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Introductory Remarks

Page history last edited by PBworks 14 years, 9 months ago

In the beginning...

 

There was the Internet with telnet, gopher, and Veronica. In 1990 came HYTELNET, a directory of telnet addresses and then the World Wide Web. The Web started to take off with the introduction of the Lynx browser in 1992 and really took off with the popular graphical Mosaic web and gopher browser released in 1993.

 

Web authors used HTML code <a href="http://www.midyork.org/webcat/bookmarks.html"> Bookmarks </a> to create simple text only Web pages for Lynx [example] and code <img src="../Resources/bcd_bk50.jpg"> to add images [example]. Humans could do this, but it got a lot easier after HTML editors were developed, especially WYSIWYG editors that were similar to word processing software such as Word.

 

Then, in the new millennium...

 

The masters of servers and users of the Internet together brought forth Web 2.0. It's all based on content management software on websites to create fun, easy to use web services. People can communicate and collaborate online and create web pages without "techie" knowledge of code or software.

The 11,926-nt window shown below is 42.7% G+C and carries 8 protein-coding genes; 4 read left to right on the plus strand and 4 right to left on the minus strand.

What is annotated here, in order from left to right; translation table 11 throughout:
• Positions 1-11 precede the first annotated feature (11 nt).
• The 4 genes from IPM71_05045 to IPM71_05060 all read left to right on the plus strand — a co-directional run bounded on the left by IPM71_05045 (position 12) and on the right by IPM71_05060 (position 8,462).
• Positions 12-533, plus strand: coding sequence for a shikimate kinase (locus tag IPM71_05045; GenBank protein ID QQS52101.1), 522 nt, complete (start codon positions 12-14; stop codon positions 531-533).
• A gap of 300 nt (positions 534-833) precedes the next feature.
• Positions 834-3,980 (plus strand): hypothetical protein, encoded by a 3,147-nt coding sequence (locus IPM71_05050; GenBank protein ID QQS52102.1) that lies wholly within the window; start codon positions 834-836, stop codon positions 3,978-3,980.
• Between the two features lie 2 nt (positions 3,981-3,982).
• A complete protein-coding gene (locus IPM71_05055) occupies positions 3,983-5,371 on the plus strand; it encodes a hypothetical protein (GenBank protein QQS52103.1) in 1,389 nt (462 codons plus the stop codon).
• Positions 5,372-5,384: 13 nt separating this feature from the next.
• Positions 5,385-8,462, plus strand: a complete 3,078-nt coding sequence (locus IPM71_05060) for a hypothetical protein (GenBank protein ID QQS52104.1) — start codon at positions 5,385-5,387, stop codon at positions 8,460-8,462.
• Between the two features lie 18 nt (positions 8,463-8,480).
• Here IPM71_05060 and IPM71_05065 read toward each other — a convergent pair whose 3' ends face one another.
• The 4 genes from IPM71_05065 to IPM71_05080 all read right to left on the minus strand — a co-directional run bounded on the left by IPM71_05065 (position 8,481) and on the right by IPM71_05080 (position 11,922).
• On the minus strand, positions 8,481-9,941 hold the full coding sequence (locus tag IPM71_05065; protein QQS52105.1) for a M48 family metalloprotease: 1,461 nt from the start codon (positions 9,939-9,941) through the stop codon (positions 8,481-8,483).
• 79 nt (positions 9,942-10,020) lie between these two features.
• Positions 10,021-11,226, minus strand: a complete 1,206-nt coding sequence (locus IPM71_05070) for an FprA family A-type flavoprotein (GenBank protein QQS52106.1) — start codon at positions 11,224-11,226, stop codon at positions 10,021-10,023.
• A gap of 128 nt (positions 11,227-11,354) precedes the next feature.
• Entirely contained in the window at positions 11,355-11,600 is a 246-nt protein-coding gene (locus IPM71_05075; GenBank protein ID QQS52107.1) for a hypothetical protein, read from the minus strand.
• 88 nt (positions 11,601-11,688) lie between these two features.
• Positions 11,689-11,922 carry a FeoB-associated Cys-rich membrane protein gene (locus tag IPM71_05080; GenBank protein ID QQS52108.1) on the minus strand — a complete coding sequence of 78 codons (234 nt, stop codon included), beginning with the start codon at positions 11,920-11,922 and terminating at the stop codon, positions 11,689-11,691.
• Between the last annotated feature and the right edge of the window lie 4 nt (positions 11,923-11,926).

We will explore using the most popular of these web services ... so far - at anytime, anywhere, a new service could pop up and catch on like wildfire. Be prepared by learning how to use Web 2.0.

 

Exercise (worksheetb.txt):

 

What do you want to communicate? Ideas from participants

 

"Communication is a process by which information is exchanged between or among individuals..."- Wikipedia

 

Put yourself in your library. What signs or lists are posted? What handouts, questionnaries, library newsletters are available in print? If you had time, what would you produce in print? What would you like to be in the newspaper about your library? What projects do you have going on that you would like to tell people about? What are you telling people on the telephone?

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